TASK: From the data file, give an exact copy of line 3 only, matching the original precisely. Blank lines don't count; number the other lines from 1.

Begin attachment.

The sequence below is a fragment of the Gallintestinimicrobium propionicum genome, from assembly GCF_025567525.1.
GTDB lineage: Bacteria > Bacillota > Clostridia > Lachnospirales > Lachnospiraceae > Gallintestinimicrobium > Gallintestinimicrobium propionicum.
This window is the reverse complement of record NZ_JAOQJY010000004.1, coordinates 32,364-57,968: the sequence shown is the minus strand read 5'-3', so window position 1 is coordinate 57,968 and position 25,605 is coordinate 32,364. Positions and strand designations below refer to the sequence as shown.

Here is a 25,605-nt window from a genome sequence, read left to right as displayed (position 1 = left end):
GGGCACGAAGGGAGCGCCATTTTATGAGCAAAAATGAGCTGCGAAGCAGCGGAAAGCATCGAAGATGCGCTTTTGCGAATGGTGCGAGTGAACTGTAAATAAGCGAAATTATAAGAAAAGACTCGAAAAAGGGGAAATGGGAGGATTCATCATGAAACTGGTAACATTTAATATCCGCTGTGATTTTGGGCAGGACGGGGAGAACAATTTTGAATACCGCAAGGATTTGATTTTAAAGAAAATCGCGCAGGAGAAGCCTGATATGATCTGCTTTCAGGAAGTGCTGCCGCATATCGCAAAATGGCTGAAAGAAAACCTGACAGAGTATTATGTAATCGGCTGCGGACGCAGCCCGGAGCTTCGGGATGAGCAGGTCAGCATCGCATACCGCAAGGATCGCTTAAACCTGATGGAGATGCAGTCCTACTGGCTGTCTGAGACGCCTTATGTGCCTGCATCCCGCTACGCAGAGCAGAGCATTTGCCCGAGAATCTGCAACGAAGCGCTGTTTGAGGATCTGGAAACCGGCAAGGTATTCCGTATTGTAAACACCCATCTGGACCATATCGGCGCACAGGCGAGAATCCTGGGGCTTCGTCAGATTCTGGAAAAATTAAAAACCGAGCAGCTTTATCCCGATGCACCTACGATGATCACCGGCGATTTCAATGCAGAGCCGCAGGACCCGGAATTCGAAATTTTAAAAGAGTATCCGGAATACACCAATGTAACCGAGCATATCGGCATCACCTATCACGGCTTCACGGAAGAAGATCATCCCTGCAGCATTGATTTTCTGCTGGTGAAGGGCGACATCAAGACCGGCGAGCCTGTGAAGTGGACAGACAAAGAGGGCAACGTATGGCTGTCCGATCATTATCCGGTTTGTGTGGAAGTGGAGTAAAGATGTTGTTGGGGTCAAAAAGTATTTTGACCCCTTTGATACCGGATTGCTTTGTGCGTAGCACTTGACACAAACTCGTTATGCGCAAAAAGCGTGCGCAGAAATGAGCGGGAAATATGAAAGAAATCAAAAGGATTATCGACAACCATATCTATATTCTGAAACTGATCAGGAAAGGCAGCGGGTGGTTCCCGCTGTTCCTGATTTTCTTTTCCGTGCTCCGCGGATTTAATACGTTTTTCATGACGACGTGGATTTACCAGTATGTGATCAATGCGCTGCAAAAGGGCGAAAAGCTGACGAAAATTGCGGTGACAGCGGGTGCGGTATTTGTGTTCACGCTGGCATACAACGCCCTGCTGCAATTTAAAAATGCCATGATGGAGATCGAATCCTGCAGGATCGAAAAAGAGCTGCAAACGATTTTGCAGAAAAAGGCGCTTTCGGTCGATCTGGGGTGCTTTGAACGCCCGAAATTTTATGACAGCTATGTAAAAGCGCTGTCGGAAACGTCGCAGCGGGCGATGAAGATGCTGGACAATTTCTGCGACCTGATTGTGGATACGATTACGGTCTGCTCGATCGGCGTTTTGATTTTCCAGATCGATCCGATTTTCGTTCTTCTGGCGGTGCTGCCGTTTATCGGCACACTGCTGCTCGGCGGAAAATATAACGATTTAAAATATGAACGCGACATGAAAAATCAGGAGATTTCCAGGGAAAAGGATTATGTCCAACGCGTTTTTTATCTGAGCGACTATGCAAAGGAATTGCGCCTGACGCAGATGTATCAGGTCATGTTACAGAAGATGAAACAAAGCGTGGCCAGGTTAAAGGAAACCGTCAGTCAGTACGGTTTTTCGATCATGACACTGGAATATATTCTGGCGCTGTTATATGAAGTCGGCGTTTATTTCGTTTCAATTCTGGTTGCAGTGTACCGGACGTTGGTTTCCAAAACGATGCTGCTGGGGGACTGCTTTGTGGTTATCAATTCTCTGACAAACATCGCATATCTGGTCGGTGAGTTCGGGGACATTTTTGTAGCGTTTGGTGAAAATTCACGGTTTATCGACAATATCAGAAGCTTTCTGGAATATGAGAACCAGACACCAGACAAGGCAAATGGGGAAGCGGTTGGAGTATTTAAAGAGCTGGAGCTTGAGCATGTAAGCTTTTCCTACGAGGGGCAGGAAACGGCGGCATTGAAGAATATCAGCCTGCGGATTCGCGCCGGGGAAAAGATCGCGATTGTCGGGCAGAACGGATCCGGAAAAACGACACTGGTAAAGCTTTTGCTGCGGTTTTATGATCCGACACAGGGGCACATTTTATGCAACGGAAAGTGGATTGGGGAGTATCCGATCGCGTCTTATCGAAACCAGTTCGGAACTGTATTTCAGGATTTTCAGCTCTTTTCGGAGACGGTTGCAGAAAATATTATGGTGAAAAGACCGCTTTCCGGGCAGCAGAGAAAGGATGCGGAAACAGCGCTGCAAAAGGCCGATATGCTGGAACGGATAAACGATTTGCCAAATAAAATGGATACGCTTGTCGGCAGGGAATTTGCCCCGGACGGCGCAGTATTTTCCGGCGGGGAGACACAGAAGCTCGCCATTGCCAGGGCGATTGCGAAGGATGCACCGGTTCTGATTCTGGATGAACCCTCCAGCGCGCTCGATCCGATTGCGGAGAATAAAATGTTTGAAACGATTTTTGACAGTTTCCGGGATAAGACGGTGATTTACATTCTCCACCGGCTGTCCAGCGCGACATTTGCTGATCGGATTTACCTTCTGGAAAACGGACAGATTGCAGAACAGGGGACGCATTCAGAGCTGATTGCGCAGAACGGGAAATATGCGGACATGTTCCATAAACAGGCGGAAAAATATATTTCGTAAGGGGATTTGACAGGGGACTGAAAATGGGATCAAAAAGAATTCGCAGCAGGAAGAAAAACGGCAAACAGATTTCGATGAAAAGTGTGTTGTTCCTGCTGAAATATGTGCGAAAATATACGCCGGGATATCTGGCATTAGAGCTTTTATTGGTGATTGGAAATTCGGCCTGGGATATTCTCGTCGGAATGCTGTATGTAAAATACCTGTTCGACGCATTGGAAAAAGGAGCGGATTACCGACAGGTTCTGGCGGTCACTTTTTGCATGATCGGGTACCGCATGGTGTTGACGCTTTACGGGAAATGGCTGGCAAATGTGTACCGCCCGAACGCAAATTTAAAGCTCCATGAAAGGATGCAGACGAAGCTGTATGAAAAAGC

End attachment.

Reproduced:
This window is the reverse complement of record NZ_JAOQJY010000004.1, coordinates 32,364-57,968: the sequence shown is the minus strand read 5'-3', so window position 1 is coordinate 57,968 and position 25,605 is coordinate 32,364. Positions and strand designations below refer to the sequence as shown.